Friday, 24 August 2018

RISE Programme in Indonesia Update: Indonesia is Facing the Challenges of Education 3.0

All participants of the RISE Programme in Indonesia Update. | Photo: Mukti Mulyana

Since its launch in September 2017, RISE Programme in Indonesia has conducted diagnostic on Indonesian education system, completed the KIAT Guru endline survey, decided on the locations for learning labs, developed research instruments, and released the Indonesian Learning Profile. In carrying out its research activities, RISE actively collaborates with stakeholders and policymakers.

On 3 July 2018, RISE held an event entitled “RISE Programme in Indonesia Update” to inform the progress of RISE’s research to education stakeholders from various government institutions: the Ministry of Education and Culture (MoEC); the Ministry of Research, Technology, and Higher Education (MoRTHE); Ministry of National Development Planning/National Development Planning Agency; the Ministry of Religious Affairs; and Commission X of the People’s Representative Council (DPR). In organizing the event, which took place at the office of the MoEC, RISE collaborated with the MoEC’s research and development unit (Balitbang). In addition to conveying the latest information on RISE’s research, the event also aims to generate constructive discussion as well as feedback related to RISE research design, and to engage stakeholders in the process of education policymaking.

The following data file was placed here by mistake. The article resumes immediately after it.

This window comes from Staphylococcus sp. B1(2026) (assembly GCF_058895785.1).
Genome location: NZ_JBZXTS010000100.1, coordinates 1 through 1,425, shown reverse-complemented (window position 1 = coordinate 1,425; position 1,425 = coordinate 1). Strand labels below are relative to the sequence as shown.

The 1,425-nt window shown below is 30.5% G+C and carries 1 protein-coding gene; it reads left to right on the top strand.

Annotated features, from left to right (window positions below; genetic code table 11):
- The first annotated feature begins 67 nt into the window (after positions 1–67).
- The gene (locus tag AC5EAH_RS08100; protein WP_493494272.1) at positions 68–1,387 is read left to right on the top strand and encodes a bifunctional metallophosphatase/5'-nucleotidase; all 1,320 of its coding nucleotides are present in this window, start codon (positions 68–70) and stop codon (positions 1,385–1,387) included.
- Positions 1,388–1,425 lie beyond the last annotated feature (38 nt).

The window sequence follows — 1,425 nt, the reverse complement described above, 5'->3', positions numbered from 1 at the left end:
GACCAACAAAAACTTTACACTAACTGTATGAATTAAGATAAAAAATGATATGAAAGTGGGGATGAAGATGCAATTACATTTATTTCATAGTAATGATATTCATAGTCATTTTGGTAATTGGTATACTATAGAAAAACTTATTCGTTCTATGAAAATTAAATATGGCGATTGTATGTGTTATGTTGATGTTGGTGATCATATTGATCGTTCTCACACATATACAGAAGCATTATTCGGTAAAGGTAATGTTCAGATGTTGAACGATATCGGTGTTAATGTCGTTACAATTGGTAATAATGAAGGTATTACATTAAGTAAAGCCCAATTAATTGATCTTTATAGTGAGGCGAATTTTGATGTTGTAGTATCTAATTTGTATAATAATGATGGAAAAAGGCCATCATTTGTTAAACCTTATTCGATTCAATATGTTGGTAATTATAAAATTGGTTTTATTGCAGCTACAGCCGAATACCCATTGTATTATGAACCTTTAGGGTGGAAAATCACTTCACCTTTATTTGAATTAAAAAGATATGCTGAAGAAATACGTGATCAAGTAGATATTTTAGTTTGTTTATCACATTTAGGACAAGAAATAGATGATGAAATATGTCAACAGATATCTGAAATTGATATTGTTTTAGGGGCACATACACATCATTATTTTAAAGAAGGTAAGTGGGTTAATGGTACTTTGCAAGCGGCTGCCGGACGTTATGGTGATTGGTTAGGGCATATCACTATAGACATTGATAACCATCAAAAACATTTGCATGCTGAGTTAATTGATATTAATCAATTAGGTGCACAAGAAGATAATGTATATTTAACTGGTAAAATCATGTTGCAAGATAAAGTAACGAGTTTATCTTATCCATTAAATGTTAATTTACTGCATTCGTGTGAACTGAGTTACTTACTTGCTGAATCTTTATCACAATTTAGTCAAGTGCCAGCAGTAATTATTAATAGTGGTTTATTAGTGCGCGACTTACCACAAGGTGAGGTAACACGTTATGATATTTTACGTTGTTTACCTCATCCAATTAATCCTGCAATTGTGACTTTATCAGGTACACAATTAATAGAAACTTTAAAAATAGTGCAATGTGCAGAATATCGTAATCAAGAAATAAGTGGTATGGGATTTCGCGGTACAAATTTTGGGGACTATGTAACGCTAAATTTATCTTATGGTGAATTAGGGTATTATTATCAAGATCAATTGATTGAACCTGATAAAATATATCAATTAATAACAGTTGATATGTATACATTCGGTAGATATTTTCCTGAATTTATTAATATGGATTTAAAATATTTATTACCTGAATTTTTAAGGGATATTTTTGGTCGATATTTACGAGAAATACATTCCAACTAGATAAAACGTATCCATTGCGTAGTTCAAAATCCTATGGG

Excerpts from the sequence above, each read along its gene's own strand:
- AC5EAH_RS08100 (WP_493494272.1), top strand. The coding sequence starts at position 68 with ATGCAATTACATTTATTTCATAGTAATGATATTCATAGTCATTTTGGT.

Dr. R. Muktiono Waspodo, M.Pd., Head of the MoEC’s Balitbang presented the opening speech. Continued by Totok Suprayitno, Ph.D., Head of the MoEC’s research and development unit, who spoke about the condition of today’s education in Indonesia: there is still inequality of access to education and that many children are in school but they are not learning. He also emphasized that Balitbang welcomes the collaboration with RISE to address important and urgent problems in education.

Totok Suprayitno, Ph.D. said that the main problem of education in Indonesia today is that children are in school, but they are not necessarily learning. | Photo: Mukti Mulyana

Next was Sudarno Sumarto, Team Leader of RISE, who presented the latest developments in RISE’s research. He first talked about Indonesia who is currently facing the challenges of education 3.0. In this phase, the main challenge of education is no longer on student enrolment (phase 1.0) or the number and welfare of teachers, and education facilities as well as infrastructure (phase 2.0); it is on the quality of learning.

The results of the student competency tests conducted through the INAP (Indonesian National Assessment Programme), TIMSS (Trends in International Mathematics and Science Study), and PISA (Program for International Student Assessment) show that currently Indonesian children are attending school, but they are not necessarily learning. This condition is the background of the implementation of RISE Programme in Indonesia. Sudarno then explained about the studies that RISE will carry out over the next five years and the research methods to be used.

Sudarno Sumarto is talking about RISE. | Photo: Mukti Mulyana

In School, But Not Learning

On the same occasion, Deputy Team Leader RISE, Daniel Suryadarma, presented the Indonesian Learning Profile. The Profile is build using data from the Indonesian Family Life Survey (IFLS) 2000, 2007, and 2014. At the beginning of the presentation, Daniel mentioned that education spending between 2000 and 2015 almost doubled and had a positive influence on school enrolment; net enrolment rates have increased, which is almost 100% for primary schools, from around 70% to around 90% for junior secondary schools, and from approximately 40% to 70% for senior secondary school.